Notes on the Caddo

Parsons, Elsie Clews. Notes on the Caddo, Memories of the American Anthropological Association. Supplement to American Anthropologist, Volume 43, No. 3, Part 2. 1921.

War Dance

In the war dance (R. GucuuwiGaocan, Gu, where, cuuwi, men, braves, Gaocan, dance), the men bunch around the drum and move dancing around the dance floor. They carry a tomahawk or a scalp on a stick, and wear the typical war bonnet of eagle feathers fastened to a strip of cloth. On the face is

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The Wrestler

There was a village. They would gather the boys to wrestle. One boy was an orphan. He went from place to place. When he found a family good to him he would stay with them. An old man gave him a gun and he went hunting. He brought in a turkey. One evening he did

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The Clever Boy

There was a mean boy; his mother’s brother, a chief, wanted to kill him. His mother begged him off. The chief said he must not fight at home, but go out to strange Indians to fight. One day the boy disappeared. He came back and shot off his gun .221 He brought in two scalps

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The Caddo Doctors

The Beaver (t’ao) doctor is the “strongest” (i.e. most powerful) (Ingkanish). He is a daitino (mescal-bean) doctor. He held a medicine dance in early spring. He would throw fire up onto the “grass house” and get it down without the house catching fire. He would shoot another doctor through the heart so that he bled

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Supernatural Beliefs of the Caddo Indians

Grandfather or Father Sun, Earth (wadat’ina: wadat’, earth, ĭn’ă, mother), Fire (ibat’niko: ibat, grandfather, niko, fire), Lightning (ika adinin: ika, grandmother, adinin, lightning), Thunder (R. iGahabaGanswa, grandmother, noise maker, see p. 16), Winds, Cyclone, God, all are referred to by White Moon as supernatural beings, but so vaguely that in his mind, at least, they

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Rites of the Caddo

Exorcism By Fumigation This rite is performed, as we shall note, in Peyote ceremonial–when a participant returns to the ceremonial tipi after having had to leave it during the night, and, by all the participants at the close of the ceremony. Any one who would enter the room where a patient is being cured has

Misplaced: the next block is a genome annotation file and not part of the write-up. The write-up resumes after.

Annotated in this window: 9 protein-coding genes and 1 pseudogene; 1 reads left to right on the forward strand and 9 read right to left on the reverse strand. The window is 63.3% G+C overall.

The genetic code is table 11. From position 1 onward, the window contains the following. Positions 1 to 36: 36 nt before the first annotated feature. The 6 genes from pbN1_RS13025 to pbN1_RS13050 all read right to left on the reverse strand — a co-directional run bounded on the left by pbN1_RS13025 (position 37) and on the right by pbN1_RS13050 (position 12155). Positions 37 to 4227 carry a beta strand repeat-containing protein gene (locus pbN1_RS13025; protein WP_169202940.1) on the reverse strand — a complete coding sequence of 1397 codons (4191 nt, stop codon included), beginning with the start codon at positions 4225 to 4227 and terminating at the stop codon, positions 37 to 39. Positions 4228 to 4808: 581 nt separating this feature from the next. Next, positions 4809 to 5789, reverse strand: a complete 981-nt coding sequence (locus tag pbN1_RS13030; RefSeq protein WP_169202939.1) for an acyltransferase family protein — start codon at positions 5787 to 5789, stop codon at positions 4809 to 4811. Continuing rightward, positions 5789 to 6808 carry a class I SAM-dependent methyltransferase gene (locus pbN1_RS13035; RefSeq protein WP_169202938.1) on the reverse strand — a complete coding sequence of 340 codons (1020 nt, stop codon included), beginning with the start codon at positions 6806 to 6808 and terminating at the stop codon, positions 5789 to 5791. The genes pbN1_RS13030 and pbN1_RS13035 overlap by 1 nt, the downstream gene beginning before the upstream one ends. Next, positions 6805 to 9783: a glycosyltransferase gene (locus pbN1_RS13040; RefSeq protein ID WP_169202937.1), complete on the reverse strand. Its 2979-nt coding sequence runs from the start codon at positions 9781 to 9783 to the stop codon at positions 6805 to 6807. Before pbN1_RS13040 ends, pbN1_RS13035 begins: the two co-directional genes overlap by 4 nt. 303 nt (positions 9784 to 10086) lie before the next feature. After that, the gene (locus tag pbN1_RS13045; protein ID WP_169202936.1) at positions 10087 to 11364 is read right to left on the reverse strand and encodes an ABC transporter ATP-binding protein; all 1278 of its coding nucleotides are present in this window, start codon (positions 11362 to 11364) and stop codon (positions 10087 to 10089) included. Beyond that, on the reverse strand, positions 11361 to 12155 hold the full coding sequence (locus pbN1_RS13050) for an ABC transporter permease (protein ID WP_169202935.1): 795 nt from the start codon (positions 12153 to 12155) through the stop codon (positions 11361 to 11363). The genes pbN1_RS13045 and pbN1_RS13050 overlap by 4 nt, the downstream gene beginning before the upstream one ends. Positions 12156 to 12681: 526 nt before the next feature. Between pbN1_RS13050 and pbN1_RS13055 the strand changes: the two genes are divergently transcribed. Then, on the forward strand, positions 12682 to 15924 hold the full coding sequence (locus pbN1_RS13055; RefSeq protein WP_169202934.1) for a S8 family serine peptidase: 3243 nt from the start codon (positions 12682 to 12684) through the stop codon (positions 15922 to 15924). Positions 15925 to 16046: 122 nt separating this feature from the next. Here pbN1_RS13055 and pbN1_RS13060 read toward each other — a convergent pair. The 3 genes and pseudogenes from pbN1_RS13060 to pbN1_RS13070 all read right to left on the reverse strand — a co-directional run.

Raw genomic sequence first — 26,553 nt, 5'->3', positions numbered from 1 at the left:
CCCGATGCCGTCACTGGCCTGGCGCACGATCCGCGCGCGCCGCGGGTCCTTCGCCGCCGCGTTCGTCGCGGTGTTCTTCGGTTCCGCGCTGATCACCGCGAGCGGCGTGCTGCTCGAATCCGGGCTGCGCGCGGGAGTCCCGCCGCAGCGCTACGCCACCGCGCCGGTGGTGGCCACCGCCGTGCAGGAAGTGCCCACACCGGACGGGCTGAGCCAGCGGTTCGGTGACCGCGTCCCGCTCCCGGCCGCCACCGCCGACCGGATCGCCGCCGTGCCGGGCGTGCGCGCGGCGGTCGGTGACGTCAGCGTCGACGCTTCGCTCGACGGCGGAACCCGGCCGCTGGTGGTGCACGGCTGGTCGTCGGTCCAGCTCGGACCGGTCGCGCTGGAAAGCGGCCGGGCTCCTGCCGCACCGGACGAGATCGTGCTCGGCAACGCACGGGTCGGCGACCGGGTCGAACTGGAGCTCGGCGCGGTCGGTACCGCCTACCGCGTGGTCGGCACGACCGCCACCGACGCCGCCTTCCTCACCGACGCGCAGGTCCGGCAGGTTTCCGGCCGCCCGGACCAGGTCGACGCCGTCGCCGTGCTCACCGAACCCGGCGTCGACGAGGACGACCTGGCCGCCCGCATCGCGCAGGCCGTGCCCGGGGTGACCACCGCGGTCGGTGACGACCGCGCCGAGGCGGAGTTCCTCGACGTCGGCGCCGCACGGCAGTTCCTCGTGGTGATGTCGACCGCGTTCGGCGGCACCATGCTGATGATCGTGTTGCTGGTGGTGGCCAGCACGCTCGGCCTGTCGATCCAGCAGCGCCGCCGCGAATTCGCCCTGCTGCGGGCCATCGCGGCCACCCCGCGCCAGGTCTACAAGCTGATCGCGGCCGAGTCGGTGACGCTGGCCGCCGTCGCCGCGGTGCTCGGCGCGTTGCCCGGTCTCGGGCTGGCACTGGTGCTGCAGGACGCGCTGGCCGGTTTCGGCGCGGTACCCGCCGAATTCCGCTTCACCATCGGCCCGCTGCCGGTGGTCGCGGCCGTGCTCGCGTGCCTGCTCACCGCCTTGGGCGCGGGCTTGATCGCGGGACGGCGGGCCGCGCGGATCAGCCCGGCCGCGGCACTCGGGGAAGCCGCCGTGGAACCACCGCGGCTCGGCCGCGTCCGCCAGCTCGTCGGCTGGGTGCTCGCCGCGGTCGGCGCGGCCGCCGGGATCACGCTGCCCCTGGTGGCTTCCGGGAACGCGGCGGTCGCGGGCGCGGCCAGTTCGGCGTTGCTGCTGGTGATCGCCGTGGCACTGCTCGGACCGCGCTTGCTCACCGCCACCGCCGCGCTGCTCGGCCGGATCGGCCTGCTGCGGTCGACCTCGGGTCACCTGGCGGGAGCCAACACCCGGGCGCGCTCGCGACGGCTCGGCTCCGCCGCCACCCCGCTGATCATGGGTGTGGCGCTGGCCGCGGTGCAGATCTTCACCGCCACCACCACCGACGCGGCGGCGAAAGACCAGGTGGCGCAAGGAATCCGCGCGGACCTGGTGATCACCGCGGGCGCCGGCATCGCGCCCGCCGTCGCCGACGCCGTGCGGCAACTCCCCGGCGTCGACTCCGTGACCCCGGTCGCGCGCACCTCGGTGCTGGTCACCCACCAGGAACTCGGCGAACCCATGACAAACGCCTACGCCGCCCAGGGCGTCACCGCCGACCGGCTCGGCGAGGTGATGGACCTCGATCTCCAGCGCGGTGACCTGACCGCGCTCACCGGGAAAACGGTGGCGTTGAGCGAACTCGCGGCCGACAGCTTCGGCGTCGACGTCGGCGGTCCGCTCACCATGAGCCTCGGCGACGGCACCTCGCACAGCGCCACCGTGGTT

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Notes on the Caddo

The following data were recorded in New York City in the winter of 1921-22 with the cooperation of White Moon, a recent Caddo graduate of Carlisle who in New York shrewdly called himself Chief Silver Moon. In Oklahoma he was generally known as Mike Martin. In December, 1927, at Anadarko, Oklahoma, while collecting folk tales

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Kinship of the Caddo

Of any clanship system White Moon had never heard, and, whatever approach to the subject we made, he remained consistently unaware of clan groups. White Moon was born in 1897, and it seemed not improbable that his ignorance of clanship was characteristic of the younger generation of the tribe; but Ingkanish20 and Pardon were equally

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Caddo Witchcraft

Sickness may be caused by a witch who has sent something into your body-horse hair, an insect, a bit of cloth, an arrow. Your doctor (konah’) would draw out this thing and send it back into the witch who sent it. Then a fight would be on “between the two witches,” i.e. your doctor and

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Caddo Stories

Stories were told at night, in winter (Pardon). The boys had to bathe in the creek early in the morning before the night of story telling. While listening to the story they had to sit straight. If the story was not told right it would turn cold. Caddo Creation Story The Caddo Tale of Lion

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